Poverty in the occupied West Bank may double amid the already dire humanitarian situation as Palestinians are slammed by the economic fallout of the coronavirus pandemic, the World Bank warned on Monday.
The World Bank said the Palestinian economy grew by just 1% in 2019 and is projected to shrink by 7.6% to 11% in 2020, depending on the speed of the recovery and whether the second wave of infections forces a return of some restrictions. The Palestinian Authority is meanwhile expected to face a funding gap of over $1.5 billion this year, up from $800 million in 2019, the World Bank said.
“The Palestinian Authority has acted early and decisively to save lives,” said Kanthan Shankar, the World Bank director for the West Bank and Gaza. “However, several years of declining donor support and the limited economic instruments available have turned the ability of the government to protect livelihoods into a monumental task.”
The economic deterioration comes as tensions with Israel soar ahead of Israel's plans to annex large parts of the occupied West Bank, which would make it virtually impossible to create a viable Palestinian state. Palestinian President Mahmoud Abbas said last month he was cutting off all ties with Israel and the United States, including security coordination, over Israel's plans to annex the Jordan Valley and Jewish settlements in line with U.S. President Donald Trump's Middle East peace plan. The Trump plan strongly favors Israel and was rejected by the Palestinians. Israeli Prime Minister Benjamin Netanyahu is expected to bring his annexation plans before the government as early as July 1.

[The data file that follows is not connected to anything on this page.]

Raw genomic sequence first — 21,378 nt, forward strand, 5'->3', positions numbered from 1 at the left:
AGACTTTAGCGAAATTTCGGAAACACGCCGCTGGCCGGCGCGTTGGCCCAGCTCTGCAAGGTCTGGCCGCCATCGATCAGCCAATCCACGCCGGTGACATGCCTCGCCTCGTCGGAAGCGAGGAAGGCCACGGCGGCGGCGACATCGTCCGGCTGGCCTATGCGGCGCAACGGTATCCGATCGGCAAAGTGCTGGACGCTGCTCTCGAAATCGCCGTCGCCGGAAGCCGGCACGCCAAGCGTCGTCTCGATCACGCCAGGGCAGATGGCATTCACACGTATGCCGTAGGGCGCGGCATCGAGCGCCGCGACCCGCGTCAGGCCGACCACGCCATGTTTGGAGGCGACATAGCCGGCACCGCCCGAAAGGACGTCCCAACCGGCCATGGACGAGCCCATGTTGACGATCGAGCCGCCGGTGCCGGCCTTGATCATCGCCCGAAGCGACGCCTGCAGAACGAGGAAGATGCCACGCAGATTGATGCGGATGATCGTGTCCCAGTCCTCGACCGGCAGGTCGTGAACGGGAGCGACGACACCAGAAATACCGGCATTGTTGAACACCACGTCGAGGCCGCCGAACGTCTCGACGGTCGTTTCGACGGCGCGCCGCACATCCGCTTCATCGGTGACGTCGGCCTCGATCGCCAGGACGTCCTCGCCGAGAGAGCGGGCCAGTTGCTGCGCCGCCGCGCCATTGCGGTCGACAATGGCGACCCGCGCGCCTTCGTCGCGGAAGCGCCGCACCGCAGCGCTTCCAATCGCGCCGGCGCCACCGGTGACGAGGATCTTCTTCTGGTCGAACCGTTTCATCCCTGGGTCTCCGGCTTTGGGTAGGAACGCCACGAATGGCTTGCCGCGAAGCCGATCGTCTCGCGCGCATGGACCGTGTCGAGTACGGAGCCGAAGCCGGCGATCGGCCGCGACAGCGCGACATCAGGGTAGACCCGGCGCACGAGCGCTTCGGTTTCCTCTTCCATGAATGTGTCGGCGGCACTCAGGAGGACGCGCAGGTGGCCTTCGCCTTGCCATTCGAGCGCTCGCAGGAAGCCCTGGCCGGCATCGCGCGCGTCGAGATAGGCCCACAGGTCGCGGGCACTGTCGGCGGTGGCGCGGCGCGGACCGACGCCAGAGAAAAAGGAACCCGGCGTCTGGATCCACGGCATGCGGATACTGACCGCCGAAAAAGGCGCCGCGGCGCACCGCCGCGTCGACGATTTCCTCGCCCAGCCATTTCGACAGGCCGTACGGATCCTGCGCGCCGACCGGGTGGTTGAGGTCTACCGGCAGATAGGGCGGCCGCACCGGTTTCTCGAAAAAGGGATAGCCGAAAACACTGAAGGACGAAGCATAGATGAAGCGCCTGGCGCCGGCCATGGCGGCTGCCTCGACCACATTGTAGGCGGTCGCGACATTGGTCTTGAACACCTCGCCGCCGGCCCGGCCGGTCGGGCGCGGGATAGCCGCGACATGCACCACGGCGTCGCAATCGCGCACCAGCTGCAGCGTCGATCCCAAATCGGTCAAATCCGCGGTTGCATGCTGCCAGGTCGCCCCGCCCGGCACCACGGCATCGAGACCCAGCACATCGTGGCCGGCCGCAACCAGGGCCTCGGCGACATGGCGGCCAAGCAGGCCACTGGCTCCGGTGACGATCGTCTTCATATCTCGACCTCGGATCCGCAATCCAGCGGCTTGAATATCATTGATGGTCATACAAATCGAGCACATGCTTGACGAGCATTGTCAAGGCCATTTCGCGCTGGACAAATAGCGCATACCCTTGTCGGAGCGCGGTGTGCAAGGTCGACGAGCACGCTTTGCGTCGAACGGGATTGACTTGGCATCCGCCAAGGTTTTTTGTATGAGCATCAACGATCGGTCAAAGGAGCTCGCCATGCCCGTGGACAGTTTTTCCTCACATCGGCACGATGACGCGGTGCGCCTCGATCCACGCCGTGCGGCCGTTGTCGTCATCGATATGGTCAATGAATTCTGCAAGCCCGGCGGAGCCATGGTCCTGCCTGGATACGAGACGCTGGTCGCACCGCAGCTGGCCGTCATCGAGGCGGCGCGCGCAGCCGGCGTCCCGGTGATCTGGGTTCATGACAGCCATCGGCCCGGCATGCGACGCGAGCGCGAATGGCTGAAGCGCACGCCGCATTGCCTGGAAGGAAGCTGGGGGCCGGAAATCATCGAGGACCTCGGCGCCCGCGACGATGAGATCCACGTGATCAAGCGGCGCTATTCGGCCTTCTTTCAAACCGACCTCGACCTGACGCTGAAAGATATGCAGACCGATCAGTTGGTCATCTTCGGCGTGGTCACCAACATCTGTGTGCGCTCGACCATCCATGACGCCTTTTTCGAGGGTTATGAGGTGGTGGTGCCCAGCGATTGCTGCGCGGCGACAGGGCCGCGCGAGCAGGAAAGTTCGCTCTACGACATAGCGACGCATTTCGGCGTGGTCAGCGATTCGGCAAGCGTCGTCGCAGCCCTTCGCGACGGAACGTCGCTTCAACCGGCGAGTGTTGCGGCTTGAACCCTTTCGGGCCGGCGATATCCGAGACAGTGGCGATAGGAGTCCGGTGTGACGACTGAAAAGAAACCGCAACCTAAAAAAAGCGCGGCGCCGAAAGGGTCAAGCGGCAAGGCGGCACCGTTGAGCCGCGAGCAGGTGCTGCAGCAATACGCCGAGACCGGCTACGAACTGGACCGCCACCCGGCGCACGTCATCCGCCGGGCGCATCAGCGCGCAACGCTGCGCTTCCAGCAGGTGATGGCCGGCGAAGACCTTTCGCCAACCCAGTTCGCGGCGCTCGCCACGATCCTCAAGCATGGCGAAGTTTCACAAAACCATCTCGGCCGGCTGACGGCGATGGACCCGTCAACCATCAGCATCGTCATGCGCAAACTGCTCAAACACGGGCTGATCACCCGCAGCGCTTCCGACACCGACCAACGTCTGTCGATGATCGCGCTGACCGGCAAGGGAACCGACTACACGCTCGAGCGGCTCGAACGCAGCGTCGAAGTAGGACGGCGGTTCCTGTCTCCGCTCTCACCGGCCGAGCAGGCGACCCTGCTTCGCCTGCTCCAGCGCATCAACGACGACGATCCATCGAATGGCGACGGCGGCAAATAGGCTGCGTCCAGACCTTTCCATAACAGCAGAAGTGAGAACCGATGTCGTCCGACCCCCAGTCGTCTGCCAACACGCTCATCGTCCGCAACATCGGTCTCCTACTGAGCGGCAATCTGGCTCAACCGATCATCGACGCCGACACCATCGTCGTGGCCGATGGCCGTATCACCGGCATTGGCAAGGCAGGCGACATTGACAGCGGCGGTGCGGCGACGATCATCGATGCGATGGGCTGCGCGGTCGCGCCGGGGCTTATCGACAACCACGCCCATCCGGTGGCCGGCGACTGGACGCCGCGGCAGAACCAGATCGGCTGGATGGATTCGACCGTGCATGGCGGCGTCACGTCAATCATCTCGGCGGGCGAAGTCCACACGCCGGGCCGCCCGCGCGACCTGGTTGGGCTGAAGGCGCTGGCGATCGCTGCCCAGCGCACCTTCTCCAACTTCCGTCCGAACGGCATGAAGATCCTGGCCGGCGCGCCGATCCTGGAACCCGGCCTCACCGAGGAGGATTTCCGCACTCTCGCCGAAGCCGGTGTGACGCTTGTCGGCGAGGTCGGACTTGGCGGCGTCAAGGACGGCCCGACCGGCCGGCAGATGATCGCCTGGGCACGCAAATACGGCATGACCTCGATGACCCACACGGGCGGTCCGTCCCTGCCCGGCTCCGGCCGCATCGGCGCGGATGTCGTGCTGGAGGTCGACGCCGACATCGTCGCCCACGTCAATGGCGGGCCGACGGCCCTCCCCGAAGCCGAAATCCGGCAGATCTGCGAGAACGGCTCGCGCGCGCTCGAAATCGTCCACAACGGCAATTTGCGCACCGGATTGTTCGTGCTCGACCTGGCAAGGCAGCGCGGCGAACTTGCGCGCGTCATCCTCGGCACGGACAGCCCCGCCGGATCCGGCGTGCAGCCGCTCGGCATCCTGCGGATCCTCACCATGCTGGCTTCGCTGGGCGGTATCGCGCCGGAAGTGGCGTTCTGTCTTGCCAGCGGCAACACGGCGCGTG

In a separate report, the United Nations' Mideast envoy warned that unilateral actions by either side – such as Israeli annexation and Palestinian withdrawal from past agreements – would “most likely trigger conflict and instability” in the region. The reports were both released ahead of a meeting this week of international donor nations that support the Palestinian Authority, the internationally recognized entity that governs autonomous areas of the West Bank. In his report to the donors, U.N. envoy Nickolay Mladenov said the coronavirus crisis has underscored that the economic status quo is unsustainable. He also warned that any unilateral annexation by Israel or Palestinian withdrawal from bilateral agreements “would dramatically shift local dynamics and most likely trigger conflict and instability in the occupied West Bank and Gaza Strip.” “All sides must do their part in the coming weeks and months in order to preserve the prospect of a negotiated two-state resolution to the conflict," Mladenov said.
More than a quarter of Palestinians lived in poverty before the virus. The World Bank says the figure has likely risen to 30% in the West Bank and 64% in Gaza.
The World Bank warned that the Gaza economy was in "free fall," calling on Israel and the international community to take immediate action to avoid an "immediate collapse" in the Palestinian territory. According to the bank, unemployment is now over 50% overall and over 70% among Gaza's youth. The poverty rate in the Gaza Strip has reached 80% amid more than a decadelong Israeli blockade, according to the Palestinian General Federation of Trade Unions. Dozens of Palestinians have long demonstrated against high unemployment rates in the Gaza Strip, which has been reeling under the crippling Israeli blockade.
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